[1] “It prevents overfitting and provides a way of approximately combining exponentially many different neural network architectures efficiently“(Hinton). This method randomly picks visible and hidden units to drop from the network. This is usually determined by picking a layer percentage dropout.

Batch Normalization

[1] When networks have many deep layers there becomes an issue of internal covariate shift. The shift is “the change in the distribution of network activations due to the change in network parameters during training.” (Szegedy). If we can reduce internal covariate shift we can train faster and better. Batch Normalization solves this problem by normalizing each batch into the network by both mean and variance.

Objective Functions

Also known as loss function, cost function or opimization score function. The goal of a network is to minimize the loss to maximize the accuracy of the network.

A more technical explanation [3]:

The loss/cost/optimization/objective function is the function that is computed on the prediction of your network. Your network will output a prediction, y_hat which we will compare to the desired output of y. This function then is used in back propagation to give us our gradient to allow our network to be optimized. Examples of these functions are f1/f score, categorical cross entropy, mean squared error, mean absolute error, hinge loss… etc.

F1/F Score

A measure of how accurate a model is by using precision and recall following a formula of:

F1 = 2 * (Precision * Recall) / (Precision + Recall)

Precise: of every prediction which ones are actually positive?

Precision = True Positives / (True Positives + False Positives)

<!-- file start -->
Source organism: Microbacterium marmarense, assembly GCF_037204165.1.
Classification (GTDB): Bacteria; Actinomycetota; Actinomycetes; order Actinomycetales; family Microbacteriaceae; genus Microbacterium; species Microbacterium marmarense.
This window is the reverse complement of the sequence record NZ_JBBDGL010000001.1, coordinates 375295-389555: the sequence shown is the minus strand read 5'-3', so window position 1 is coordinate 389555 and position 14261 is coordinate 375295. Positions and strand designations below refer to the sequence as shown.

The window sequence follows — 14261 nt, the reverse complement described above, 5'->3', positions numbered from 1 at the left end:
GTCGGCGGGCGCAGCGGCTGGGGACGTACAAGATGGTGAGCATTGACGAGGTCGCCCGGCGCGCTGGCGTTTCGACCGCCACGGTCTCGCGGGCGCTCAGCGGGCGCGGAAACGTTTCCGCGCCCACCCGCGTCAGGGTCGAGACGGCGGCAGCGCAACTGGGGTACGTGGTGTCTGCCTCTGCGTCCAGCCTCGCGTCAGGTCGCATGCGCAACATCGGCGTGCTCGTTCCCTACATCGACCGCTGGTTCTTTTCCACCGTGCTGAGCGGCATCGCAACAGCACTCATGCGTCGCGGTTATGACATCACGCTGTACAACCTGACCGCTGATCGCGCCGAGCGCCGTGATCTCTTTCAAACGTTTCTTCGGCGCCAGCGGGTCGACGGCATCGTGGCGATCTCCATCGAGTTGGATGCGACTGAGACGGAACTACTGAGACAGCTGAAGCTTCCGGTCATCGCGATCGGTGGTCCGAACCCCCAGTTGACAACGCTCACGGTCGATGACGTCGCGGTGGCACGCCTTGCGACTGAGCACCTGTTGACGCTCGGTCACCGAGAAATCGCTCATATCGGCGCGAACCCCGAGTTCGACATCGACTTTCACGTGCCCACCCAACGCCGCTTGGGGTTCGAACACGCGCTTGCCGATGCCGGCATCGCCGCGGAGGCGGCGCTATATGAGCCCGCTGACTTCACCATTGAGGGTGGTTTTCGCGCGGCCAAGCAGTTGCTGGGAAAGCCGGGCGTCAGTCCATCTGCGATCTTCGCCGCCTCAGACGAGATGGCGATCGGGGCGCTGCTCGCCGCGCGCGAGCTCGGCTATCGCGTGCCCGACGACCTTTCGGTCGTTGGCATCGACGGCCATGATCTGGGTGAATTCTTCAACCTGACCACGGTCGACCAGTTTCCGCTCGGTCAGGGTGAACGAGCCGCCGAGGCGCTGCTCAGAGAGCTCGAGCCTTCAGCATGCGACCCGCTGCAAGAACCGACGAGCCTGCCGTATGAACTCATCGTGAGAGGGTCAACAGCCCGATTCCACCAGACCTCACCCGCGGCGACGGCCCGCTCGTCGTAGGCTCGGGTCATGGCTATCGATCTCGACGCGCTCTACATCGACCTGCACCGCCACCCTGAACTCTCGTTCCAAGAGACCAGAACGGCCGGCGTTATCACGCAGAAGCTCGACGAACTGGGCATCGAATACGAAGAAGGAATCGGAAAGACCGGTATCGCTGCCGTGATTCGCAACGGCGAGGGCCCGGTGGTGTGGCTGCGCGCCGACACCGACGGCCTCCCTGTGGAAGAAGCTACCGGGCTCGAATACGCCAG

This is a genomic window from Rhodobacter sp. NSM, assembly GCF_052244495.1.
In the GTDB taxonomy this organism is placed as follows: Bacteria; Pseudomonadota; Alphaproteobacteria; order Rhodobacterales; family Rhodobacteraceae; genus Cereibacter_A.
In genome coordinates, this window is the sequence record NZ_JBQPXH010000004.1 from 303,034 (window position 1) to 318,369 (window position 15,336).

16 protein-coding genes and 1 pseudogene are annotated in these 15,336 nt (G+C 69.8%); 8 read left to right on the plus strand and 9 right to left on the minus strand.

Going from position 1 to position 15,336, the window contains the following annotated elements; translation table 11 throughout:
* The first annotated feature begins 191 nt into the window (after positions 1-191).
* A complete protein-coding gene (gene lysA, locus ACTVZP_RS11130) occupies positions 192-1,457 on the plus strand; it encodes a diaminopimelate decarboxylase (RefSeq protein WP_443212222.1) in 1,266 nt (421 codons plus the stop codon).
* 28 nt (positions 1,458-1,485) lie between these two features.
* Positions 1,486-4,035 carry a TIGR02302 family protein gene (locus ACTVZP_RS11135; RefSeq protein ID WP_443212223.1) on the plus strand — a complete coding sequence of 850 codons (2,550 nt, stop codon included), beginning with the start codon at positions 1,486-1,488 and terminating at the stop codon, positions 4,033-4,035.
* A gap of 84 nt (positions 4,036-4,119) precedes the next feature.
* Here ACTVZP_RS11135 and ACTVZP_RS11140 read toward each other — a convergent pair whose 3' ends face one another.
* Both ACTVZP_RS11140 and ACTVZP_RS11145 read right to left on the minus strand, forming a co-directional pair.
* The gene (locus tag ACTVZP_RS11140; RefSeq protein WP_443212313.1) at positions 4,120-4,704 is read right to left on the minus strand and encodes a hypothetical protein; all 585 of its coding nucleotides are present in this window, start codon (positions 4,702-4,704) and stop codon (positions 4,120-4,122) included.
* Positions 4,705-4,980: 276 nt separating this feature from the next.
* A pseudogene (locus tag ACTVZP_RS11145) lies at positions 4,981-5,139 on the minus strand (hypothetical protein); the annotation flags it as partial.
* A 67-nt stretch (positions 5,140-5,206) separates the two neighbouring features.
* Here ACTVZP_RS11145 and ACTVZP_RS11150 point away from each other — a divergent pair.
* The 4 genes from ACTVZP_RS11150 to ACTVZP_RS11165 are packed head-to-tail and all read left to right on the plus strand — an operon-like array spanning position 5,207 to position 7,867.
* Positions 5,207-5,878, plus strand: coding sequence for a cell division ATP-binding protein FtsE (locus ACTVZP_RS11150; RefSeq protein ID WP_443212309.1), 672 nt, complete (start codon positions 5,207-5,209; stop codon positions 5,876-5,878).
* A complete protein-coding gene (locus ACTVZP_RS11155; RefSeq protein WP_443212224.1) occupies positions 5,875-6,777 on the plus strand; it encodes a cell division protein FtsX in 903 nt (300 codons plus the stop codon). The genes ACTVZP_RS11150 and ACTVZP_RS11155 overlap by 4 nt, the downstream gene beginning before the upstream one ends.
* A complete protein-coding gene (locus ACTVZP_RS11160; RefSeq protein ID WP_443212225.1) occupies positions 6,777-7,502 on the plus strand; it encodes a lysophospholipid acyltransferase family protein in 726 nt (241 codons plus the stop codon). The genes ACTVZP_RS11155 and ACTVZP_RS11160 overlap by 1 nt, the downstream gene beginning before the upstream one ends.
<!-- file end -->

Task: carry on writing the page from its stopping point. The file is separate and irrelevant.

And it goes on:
Recall: of all that actually have positive predicitions what fraction actually were positive?

Recall = True Positives / (True Positives + False Negatives)

Cross Entropy

Used to calculate how far off your label prediction is. Some times denoted by CE.


Cross entropy is a loss function is related to the entropy of thermodynamics concept of entropy. This is used in multi class classification to find the error in the predicition.

Learning Rate [2]

The learning rate is the magnitude at which you’re adjusting your weights of the network during optimization after back propagation. The learning rate is a hyper parameter that will be different for a variety of problems. This should be cross validated on.

# ---- Vanilla Gradient Descent ----# W is your matrix of weights# dW is the gradient of W

# Adjust the weights of our layer by multiplying our gradient times our learning_rate (Which is a scalar value)

W -= learning_rate * dW

This is a living document, if anything you think should be added let me know and I will add and credit you.

[1] * Suggested by: InflationAaron

[2] * Suggested by: Juan De Dios Santos

[3] * Suggested by: Brandon Fryslie

To take a look at different types of models and sample code check out TensorFlow in a Nutshell — Part Three: All the Models.

As always check out my other articles at